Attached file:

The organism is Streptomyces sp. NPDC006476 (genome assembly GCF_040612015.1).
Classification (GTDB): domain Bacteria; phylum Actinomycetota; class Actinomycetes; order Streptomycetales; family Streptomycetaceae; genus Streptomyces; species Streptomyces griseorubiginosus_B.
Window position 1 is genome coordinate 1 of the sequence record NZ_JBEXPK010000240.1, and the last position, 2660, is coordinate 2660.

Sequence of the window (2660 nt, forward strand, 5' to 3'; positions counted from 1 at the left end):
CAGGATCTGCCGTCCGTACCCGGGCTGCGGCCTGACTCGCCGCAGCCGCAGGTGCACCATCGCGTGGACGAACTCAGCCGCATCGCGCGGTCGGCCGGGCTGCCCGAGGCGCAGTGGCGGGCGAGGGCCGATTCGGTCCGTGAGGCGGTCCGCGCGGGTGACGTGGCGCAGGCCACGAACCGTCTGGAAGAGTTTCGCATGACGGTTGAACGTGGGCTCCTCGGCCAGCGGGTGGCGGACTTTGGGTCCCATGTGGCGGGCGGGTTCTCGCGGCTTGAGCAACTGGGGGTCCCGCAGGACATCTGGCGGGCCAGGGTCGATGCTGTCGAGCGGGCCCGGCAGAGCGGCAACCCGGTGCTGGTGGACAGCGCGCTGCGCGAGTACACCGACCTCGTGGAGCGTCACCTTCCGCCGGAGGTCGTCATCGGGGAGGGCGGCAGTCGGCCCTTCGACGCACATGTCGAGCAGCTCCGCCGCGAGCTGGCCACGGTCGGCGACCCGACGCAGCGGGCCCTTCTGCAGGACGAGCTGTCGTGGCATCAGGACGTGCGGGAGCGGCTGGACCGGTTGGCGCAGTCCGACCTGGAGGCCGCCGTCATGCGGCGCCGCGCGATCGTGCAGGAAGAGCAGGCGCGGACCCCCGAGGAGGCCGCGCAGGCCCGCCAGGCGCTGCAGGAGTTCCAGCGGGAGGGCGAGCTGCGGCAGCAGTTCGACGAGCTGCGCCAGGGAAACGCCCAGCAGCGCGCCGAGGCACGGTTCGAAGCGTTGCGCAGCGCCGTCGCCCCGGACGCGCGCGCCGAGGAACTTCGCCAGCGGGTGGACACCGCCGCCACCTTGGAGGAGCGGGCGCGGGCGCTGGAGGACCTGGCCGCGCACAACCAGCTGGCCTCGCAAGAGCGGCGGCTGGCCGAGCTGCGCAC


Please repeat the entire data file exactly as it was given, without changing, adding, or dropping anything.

The organism is Streptomyces sp. NPDC006476 (genome assembly GCF_040612015.1).
Classification (GTDB): domain Bacteria; phylum Actinomycetota; class Actinomycetes; order Streptomycetales; family Streptomycetaceae; genus Streptomyces; species Streptomyces griseorubiginosus_B.
Window position 1 is genome coordinate 1 of the sequence record NZ_JBEXPK010000240.1, and the last position, 2660, is coordinate 2660.

Sequence of the window (2660 nt, forward strand, 5' to 3'; positions counted from 1 at the left end):
CAGGATCTGCCGTCCGTACCCGGGCTGCGGCCTGACTCGCCGCAGCCGCAGGTGCACCATCGCGTGGACGAACTCAGCCGCATCGCGCGGTCGGCCGGGCTGCCCGAGGCGCAGTGGCGGGCGAGGGCCGATTCGGTCCGTGAGGCGGTCCGCGCGGGTGACGTGGCGCAGGCCACGAACCGTCTGGAAGAGTTTCGCATGACGGTTGAACGTGGGCTCCTCGGCCAGCGGGTGGCGGACTTTGGGTCCCATGTGGCGGGCGGGTTCTCGCGGCTTGAGCAACTGGGGGTCCCGCAGGACATCTGGCGGGCCAGGGTCGATGCTGTCGAGCGGGCCCGGCAGAGCGGCAACCCGGTGCTGGTGGACAGCGCGCTGCGCGAGTACACCGACCTCGTGGAGCGTCACCTTCCGCCGGAGGTCGTCATCGGGGAGGGCGGCAGTCGGCCCTTCGACGCACATGTCGAGCAGCTCCGCCGCGAGCTGGCCACGGTCGGCGACCCGACGCAGCGGGCCCTTCTGCAGGACGAGCTGTCGTGGCATCAGGACGTGCGGGAGCGGCTGGACCGGTTGGCGCAGTCCGACCTGGAGGCCGCCGTCATGCGGCGCCGCGCGATCGTGCAGGAAGAGCAGGCGCGGACCCCCGAGGAGGCCGCGCAGGCCCGCCAGGCGCTGCAGGAGTTCCAGCGGGAGGGCGAGCTGCGGCAGCAGTTCGACGAGCTGCGCCAGGGAAACGCCCAGCAGCGCGCCGAGGCACGGTTCGAAGCGTTGCGCAGCGCCGTCGCCCCGGACGCGCGCGCCGAGGAACTTCGCCAGCGGGTGGACACCGCCGCCACCTTGGAGGAGCGGGCGCGGGCGCTGGAGGACCTGGCCGCGCACAACCAGCTGGCCTCGCAAGAGCGGCGGCTGGCCGAGCTGCGCAC